“If you want to do something evil, put it inside something boring.” - John Oliver
For over 900 years concordats have been central to the Vatican's attempt to wrest power from the state. The pope made three bids to control England. First he failed to get William the Conqueror to swear fealty to him, then his legate got chased out for trying to assume rule over the country, but in 1107 the pope finally managed to get the Henry I to sign the world's first concordat. These agreements with the Vatican, give it political and financial privileges, and there are now about 200 current concordats. Pope John Paul II even made a point of stressing that international treaties must be kept.
These church-state accords, known under various names, can give the Catholic Church massive state subsidies and other privileges. They can also let Church employees be hounded about their private lives. Yet as “international treaties”, once ratified, concordats cannot be changed by parliaments. Most have been concluded with the Vatican, but now many are being made with the Order of Malta which functions as the Pope's "wholly-owned subsidiary".
“The Vatican is inserted into the international community because it is a state; once there, it behaves like a church.” By setting up three legal identities and then adroitly switching from one to another, the Vatican has obtained unprecedented legal rights and international influence. This brilliant video sums it up: “Vatican City explained”.
The Sovereign Military Order of Malta has concordats with more than 100 countries worldwide and enjoys observer status at the United Nations. Called “cooperation agreements”, these treaties let it deliver state-funded social services in accordance with Catholic doctrine. This religious order is “sovereign” when it deals with nation states, but not when it deals with the Vatican. It is firmly controlled by the pope.
Concordats are no longer agreements between the pope and a Catholic king, as they were when they began. Now they are being extended to countries without a Catholic majority, or even a Christian majority. By the beginning of 2017 the Vatican had at least one concordat or more with over 50 countries.
The Vatican alliance with the US Evangelicals to outlaw contraception has limited access worldwide. It has made the US public reluctant to contribute to health clinics in developing countries and to the UN Population Fund. This alliance was then extended to include the large Russian Orthodox Church and the Chief Rabbinate of Israel. Now the Vatican — doubtless with its eye on China — is making overtures to the Buddhists.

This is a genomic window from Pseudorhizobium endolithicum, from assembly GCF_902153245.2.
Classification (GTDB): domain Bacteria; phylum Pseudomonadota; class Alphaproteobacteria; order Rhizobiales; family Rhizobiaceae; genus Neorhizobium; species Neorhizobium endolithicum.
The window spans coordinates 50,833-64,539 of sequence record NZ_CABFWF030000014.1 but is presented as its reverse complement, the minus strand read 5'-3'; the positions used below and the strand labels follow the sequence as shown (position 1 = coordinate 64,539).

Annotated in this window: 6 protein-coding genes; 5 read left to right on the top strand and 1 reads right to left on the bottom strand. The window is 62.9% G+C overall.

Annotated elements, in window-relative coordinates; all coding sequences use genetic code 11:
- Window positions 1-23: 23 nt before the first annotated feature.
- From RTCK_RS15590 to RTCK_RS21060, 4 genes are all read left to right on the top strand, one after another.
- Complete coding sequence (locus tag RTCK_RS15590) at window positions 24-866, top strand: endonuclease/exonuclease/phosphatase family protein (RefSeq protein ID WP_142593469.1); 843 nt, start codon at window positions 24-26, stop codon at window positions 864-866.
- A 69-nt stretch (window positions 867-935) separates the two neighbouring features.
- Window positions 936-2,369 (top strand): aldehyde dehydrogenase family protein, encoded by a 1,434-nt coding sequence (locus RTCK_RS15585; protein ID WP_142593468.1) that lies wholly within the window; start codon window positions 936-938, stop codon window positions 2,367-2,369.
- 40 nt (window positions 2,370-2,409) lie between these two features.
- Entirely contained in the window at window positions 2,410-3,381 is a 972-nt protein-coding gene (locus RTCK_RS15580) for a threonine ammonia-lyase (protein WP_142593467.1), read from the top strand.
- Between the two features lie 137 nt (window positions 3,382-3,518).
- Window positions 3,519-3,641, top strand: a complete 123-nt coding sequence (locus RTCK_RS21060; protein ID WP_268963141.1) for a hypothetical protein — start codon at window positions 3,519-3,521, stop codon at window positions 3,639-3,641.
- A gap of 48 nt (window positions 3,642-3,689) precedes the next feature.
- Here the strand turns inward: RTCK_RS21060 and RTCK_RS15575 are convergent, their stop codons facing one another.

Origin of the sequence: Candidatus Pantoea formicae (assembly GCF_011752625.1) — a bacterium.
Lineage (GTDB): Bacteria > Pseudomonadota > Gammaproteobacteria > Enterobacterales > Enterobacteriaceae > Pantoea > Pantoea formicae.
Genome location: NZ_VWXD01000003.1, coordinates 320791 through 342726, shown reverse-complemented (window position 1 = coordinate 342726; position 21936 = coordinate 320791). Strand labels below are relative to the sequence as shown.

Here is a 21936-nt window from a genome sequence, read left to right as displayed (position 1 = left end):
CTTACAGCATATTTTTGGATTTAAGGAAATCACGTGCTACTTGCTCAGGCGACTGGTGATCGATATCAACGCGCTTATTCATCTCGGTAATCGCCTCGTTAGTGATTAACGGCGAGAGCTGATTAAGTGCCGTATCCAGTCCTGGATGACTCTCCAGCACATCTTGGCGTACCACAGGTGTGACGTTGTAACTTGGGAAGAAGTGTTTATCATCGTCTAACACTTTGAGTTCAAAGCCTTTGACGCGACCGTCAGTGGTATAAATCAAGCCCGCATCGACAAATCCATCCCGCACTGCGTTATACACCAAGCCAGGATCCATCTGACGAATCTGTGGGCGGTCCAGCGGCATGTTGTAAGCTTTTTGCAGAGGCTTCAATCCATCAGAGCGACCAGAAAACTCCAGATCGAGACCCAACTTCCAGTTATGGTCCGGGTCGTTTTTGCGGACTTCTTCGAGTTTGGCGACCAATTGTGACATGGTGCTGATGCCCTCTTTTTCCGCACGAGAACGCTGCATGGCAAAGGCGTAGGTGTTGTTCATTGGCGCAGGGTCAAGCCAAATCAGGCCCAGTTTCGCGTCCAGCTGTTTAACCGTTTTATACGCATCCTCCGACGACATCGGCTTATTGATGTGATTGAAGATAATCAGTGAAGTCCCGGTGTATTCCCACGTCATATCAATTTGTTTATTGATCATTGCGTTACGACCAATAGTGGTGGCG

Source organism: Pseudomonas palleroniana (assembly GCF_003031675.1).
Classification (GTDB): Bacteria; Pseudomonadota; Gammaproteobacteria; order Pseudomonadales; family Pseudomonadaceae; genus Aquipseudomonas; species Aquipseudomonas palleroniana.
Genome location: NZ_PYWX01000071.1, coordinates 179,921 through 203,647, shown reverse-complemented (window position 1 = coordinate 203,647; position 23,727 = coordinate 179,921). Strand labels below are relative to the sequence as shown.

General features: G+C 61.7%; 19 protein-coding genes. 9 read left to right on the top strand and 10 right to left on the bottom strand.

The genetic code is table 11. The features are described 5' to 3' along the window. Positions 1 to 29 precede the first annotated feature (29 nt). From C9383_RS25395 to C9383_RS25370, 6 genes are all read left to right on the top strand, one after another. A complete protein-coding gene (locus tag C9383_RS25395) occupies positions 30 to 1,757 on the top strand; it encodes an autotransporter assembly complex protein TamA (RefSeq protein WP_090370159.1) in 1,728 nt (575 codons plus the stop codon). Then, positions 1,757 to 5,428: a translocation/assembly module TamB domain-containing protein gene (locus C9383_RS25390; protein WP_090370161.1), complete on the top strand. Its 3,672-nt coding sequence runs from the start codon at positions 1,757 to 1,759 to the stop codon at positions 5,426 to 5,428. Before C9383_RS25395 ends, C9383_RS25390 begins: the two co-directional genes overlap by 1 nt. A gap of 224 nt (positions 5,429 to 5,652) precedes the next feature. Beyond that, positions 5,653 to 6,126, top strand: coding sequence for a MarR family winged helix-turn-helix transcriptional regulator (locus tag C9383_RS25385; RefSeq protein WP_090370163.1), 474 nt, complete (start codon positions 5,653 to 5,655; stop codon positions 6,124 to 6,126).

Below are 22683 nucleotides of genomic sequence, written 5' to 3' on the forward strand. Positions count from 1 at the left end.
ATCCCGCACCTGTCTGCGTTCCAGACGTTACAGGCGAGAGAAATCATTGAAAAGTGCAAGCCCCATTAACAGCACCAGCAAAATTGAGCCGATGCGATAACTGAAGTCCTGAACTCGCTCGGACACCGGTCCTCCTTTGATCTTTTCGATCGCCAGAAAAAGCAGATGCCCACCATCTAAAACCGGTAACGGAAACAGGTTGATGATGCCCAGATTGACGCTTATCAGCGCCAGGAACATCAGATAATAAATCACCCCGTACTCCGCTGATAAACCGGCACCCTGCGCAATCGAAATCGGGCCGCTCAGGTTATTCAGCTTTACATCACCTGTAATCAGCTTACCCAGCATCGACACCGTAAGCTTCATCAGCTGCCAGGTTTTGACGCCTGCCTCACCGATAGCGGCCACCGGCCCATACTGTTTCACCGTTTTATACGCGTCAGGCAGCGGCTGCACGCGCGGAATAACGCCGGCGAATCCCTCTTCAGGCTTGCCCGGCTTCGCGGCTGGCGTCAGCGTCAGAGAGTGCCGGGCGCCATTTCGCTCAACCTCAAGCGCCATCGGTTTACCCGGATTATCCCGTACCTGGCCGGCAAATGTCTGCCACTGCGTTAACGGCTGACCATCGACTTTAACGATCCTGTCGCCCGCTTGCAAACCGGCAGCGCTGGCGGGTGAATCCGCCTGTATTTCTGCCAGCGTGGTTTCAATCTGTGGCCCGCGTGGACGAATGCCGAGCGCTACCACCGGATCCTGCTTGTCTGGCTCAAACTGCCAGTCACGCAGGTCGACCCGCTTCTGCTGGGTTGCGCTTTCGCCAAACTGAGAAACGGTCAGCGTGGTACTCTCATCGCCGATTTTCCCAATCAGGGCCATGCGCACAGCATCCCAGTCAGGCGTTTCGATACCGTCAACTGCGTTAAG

"When the Vatican has a principle, no sacrifice is too great." Forced reproduction must be sugar-coated. Women are the collateral damage of the Vatican's ban on effective contraception and they must be talked around. The Vatican is using both a new theology, the "culture of life", and the specially manufactured Saint Gianna to try to convince women that it's noble to die while producing children for the Church.
A dozen quotes from popes, prelates, lawyers and historians give different views on Vatican concordats.
The document used to justify the pope owning his own kingdom turns out to be a fake. But it was very useful. This forged “Donation of Constantine” even let the pope claim to be the overlord of emperors and kings, the supreme ruler in former Western Roman Empire. Naturally, the book that finally exposed the document as fraudulent was banned by the Vatican.
This internal Vatican memo dictated by Gregory VII sets his agenda for increasing papal power, and underlies his demand that William the Conqueror pay him fealty. The English king's refusal helped shift the power struggle from outright Vatican sovereignty of Christian nations to Vatican control over their bishops, (the “investiture controversy”), and led to the earliest concordats.
The Vatican makes concordats with rightwing governments, both absolute monarchies and fascist dictatorships. However, it snubs equally authoritarian governments on the left. It only made quiet working arrangements with communist countries, since their regimes competed with the Church ideologically, rather than complementing it.
Catholic canon (or Church) law denies some human rights and conflicts with laws based on them, such as mandatory reporting of child abuse. It is built around the concept of "avoiding scandal" (i.e., saving face for the Church), and its ruler (the only absolute monarch left in Europe) can alter it any time he pleases. Polls show that most Catholics do not agree with many of these Church rules.
A century ago the Vatican denied that concordats were treaties with reciprocal obligations. It claimed that while the Pope's concordat partners were bound by concordats, he was not. It was said to be theologically impossible for the Church, the highest society of all, to be placed under an obligation by a lower one, such as a state. Has this conviction really changed, or is this no longer proclaimed due to improved marketing?